RUSH: Remember Tom Perkins? We talked about Tom Perkins yesterday. This is one of the founders of Kleiner Perkins, the venture capital firm. He wrote a letter to the editor in the Saturday Wall Street Journal. He said that the incessant attacks on the 1% in this country -- and he was addressing specifically in San Francisco -- are the equivalent of Kristallnacht, which was the beginning, as you know, of Hitler's Final Solution. And it sparked a furor over the weekend. It sparked outrage, and he was insulted as an old man who doesn't know anything anymore and how can he possibly mean this? How could he write this? How could he explain it? And so he has now apologized for part of it.
Let's go to the audio sound bites. This is last night on Bloomberg West. Emily Chang is interviewing Kleiner Perkins Caulfield & Byers venture capital firm Co-Founder Tom Perkins. They're talking about his comments comparing the treatment of wealthy Americans today to the persecution of Jews in Nazi Germany. Emily Chang said, "Tom, do you regret this comparison?"
PERKINS: Yes. I talked to the head of the Anti-Defamation League, Abe Foxman, this morning following up on a letter I had sent over the weekend apologizing for the use of the word "Kristallnacht." I used the word because during the occupy of San Francisco by the Occupy Wall Street crowd, they broke the windows in the Wells Fargo Bank, they marched up to our automobile strip on Van Ness Avenue and broke all the windows at all the luxury car dealerships. And I saw that, I remember that. The police just stood by frozen, and I thought, "Well, this is how Kristallnacht began." So that word was in my mind.
RUSH: So then Emily Chang said, "So, more than 90 Jews were killed in Kristallnacht, 30,000 people put in concentration camps. What were you going for in your analogy," old man?
PERKINS: The Jews were only 1% of the German population. Most Germans had never met a Jew, and yet Hitler was able to demonize the Jews. My point was that when you start to use hatred against a minority, it can get out of control. The 1% are not causing the inequality. They are the job creators. It's absurd to demonize the rich for being rich and for doing what the rich do, which is get richer by creating opportunity for others.
RUSH: Oh, boy, now he's really stepped in it. The rich get richer by creating opportunity for others? No, Mr. Perkins! You must learn why you got into trouble. A, the rich are never supposed to defend themselves, ever. That's mistake one. Mistake number two is Kristallnacht. He shouldn't have gone there. It's understandable, and he's apologized, but he has not apologized for the point that he was making.
The rich and men are the two minorities that you can have a field day with, and there may be others that you can think of. Some might say Christianity is a minority based on numbers worldwide, and it's fair game on Christians as well, but the thing is the popular conception today is that the rich have gotten rich by stealing from everybody else. The rich have gotten rich by exploiting the poor.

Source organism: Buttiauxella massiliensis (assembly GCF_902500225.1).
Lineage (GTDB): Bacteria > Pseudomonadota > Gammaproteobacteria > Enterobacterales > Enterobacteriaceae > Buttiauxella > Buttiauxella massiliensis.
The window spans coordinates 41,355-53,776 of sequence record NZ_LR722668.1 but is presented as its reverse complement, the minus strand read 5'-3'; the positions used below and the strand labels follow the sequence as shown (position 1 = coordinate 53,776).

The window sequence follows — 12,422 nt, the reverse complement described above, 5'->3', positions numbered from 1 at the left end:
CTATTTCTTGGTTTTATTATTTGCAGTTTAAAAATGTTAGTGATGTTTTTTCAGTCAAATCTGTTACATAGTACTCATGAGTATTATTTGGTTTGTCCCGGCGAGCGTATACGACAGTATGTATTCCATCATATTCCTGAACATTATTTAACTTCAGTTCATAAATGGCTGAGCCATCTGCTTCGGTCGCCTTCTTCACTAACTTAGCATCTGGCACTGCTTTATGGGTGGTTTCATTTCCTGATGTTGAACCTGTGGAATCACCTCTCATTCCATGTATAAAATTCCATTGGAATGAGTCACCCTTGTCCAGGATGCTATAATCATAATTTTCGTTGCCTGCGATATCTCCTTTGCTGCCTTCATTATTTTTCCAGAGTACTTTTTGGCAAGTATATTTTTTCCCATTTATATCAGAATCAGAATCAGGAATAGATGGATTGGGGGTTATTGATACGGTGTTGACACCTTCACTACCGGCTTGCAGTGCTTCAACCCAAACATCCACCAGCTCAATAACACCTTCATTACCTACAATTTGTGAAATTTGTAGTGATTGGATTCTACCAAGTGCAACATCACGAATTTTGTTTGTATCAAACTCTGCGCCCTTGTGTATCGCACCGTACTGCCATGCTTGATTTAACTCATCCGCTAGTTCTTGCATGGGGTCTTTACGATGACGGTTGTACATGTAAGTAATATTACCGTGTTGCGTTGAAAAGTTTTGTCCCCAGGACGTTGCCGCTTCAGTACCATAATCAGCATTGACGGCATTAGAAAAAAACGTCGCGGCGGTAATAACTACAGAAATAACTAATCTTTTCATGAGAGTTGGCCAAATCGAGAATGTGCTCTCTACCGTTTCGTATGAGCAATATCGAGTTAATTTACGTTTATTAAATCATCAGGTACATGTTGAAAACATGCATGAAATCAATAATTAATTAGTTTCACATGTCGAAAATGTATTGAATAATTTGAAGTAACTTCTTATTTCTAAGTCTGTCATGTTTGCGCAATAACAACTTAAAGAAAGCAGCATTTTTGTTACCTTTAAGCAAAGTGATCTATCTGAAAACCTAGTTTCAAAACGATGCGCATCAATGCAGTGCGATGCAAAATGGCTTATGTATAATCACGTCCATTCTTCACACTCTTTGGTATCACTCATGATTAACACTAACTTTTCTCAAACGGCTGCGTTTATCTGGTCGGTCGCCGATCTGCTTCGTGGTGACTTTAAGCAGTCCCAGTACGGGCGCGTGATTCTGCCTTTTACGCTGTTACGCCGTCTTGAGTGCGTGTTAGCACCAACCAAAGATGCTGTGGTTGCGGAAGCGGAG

The rich have gotten rich in ways that do not warrant them being rich. It's not deserved. It's a myth that the rich got rich by working for it. They stole it from the poor, and they stole it from the middle class, and they continue to by not paying them anything, by denying them health benefits, by creating products that kill them. The rich are despicable. They are responsible for poverty, because they don't share. They don't give their money back. They don't believe in giving back like real people do.
The rich are responsible for inequality because they have created poverty. They benefit from it. This is the popular conception that the Democrat Party is seeking to make as many people as possible believe. So here comes Perkins saying, "It's not good to start demonizing a minority. It's absurd to demonize the rich for being rich." No, it's called for, Tom, not absurd. It's required if you're a Democrat today.
It's absurd to demonize the rich for doing what they do, which is get richer by creating opportunity for other people. (interruption) Well, it's totally true, but, I mean, that's not the conventional wisdom. There's nothing justified about the rich. There are exceptions. Rich Democrats. They're okay, because you know why? Because rich Democrats join with other Democrats in criticizing the rich.
You often hear someone say, "You know what? I'm going to give all my money to charity when I die." Great! That's great rich guy. Fine, you pass the test. The really smart rich are the ones who demonize themselves and other rich people, thereby building a bridge of understanding with the poor and the middle class. The real rich apologize for being rich in disguised ways. The Democrat rich, they're the ones that escape any criticism.
They find ways to send signals that they know they're nothing but lucky, that all they did was have the Lucky Sperm Club, and they won life's lottery, and that's it -- and then they escape any of the criticism or scrutiny. I read something and wanted to discuss it with you, but I'm incapable of doing it. There's a guy, Joshua Micah Marshall at Talking Points Memo. He wrote a five-page analysis of this issue.
It's fascinating. I tried, in show prep, synthesizing it down as a means of sharing with you to show how the intellectual left look at this, and it was impossible 'cause I'm not sure what his point was after five pages. But it was all about how he doesn't understand the rich feeling the way they are 'cause Obama's been their best friend, and that's when I saw that I said, "Wait a minute." It's so much convoluted theory, thinking in this stuff, it's impossible.